Joy is possible amidst poverty and material commodities are not necessary for happiness. This was the lesson that Los Angeles Dodgers baseball player Clayton Kershaw learned during his recent trip to Africa. A feature in the New York Times by Karen Crouse describes the Dodgers player and his wife, Ellen’s trip to Zambia with the child sponsorship ministry, Arise Africa.

Kershaw wanted to learn more about Ellen’s passion for helping Zambian AIDS orphans, a passion she discovered, like so many Americans, on a college trip to the country. The article describes his reluctance to spend three weeks away from the practice cages, his work ethic and the way he was able to fashion a portable catcher so he could keep practicing. But it gives no sense of the work that Kershaw or the organization were doing with the orphans in the “remote villages and compounds surrounding” Lusaka that they visited. Rather we hear about the emotional connection Kershaw made with the children whose hugs and smiles helped him overcome his first shocked encounter with their poverty. Like so many African nations, Zambia appears to be only inhabited by children, making possible his discovery that: “The people, as long as their basic needs are met — they’re not starving and they have shelter — are such a joyful culture.” Luckily for Kershaw, while these children needed his help, they were not the desperate, dying kind and so he returned to the US with a renewed sense of well being and some perspective on his own life and society, questioning his American desire for big houses and faster cars.

The ways Africa and poverty are understood by Americans is both enabled by and makes Kershaw’s all too familiar journey possible. The ‘discovery’ that many travelers make – that people living in poverty in Africa are not hopeless, discontented or nasty – makes it very easy to help them. It means you don’t have to change anything too much, just maybe give them a mosquito net or some ARVs. Such a discovery is made possible by the discovery that the ways Africans live has more to do with their ‘culture’ than with their poverty. This is a ‘culture’ that is so beyond a desire for the material commodities so ruinous to the American well being that a little bit of help (letting those joyful children watch you practice pitches for example) goes a long way.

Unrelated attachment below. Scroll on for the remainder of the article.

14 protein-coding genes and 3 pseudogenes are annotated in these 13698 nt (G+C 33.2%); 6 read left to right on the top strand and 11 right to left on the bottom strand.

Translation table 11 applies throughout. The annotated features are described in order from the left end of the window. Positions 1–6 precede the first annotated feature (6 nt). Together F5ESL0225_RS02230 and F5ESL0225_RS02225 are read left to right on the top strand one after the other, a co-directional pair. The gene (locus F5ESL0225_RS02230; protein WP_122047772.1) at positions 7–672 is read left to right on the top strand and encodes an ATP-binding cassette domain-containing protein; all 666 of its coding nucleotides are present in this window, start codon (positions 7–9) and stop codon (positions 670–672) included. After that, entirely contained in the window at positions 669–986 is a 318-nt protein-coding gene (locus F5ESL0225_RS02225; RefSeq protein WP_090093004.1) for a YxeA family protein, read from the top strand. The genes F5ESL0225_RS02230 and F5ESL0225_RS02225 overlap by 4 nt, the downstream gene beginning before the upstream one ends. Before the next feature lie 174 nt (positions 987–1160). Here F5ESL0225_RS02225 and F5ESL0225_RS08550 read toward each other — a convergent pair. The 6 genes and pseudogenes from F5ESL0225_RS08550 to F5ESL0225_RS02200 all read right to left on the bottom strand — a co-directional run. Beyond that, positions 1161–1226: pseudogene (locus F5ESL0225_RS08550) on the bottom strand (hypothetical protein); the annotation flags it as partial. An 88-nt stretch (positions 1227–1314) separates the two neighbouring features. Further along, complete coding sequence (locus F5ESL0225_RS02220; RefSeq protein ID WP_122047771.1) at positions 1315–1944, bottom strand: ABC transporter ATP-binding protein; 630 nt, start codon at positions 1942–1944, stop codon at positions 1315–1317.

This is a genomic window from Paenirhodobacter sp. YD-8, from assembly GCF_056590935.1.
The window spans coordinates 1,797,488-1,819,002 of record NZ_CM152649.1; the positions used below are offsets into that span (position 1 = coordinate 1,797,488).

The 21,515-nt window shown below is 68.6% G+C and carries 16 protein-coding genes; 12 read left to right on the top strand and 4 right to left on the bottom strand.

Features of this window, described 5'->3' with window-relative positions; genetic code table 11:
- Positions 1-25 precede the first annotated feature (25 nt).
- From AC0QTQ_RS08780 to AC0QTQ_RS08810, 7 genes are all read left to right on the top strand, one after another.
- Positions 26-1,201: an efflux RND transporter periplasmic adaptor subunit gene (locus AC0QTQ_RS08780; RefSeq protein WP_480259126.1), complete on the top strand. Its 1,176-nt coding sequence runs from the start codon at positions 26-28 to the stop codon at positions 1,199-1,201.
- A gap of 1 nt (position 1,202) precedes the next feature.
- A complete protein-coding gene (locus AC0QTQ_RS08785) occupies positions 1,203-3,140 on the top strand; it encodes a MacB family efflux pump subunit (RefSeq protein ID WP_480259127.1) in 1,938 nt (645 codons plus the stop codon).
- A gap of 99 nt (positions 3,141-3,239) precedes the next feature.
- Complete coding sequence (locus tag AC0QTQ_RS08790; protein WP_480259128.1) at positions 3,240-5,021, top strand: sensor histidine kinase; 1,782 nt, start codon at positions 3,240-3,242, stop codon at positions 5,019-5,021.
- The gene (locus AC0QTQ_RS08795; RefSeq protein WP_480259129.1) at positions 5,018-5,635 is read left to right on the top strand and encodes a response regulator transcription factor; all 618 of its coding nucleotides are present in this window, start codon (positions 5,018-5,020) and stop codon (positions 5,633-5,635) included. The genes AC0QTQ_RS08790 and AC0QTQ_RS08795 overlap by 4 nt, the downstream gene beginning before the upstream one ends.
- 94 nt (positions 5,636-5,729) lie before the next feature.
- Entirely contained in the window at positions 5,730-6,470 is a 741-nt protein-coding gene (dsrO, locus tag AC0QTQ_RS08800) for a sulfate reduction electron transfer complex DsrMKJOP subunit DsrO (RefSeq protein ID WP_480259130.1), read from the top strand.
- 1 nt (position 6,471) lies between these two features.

It is a cliché that travel is about finding yourself and not really learning about the places through which you travel. But Kershaw doesn’t even really find himself in Zambia. He finds a comfortable space in which to inhabit his American privilege without having to question it. In ‘learning’ that poverty is really a good way to live; he is not straying very far from a familiar story in America about the evils of too much stuff. But while Americans feel that they are able to find some balance between this ethic and the equally American responsibility to consume, it is reassuring that Africans can have much purer commodity-free lives

When I was working with young American travelers in South Africa, I found something positive in their discovery that South Africa (which was always Africa in their lexicon) was not a place defined by hopelessness based on poverty. It seemed like a good lesson for Americans who painted the entire continent with the same brush of disaster and suffering – poverty does not create a mass of undifferentiated homogeneous people with no power or agency to change their situation. But it became a disturbing message when it increasingly led to a desire to ‘help’ Africans in simplistic ways. When ‘culture’ looks like poverty and poverty ‘looks like culture any questions about the structural and geopolitical causes of poverty are easily muted and travelers like Kershaw can bask in the smiling faces of young Zambians.

* Kathryn Mathers, a visiting scholar in the Department of Cultural Anthropology at Duke University, is the author of Travel, Humanitarianism, and Becoming American in Africa” (MacMillan, 2010).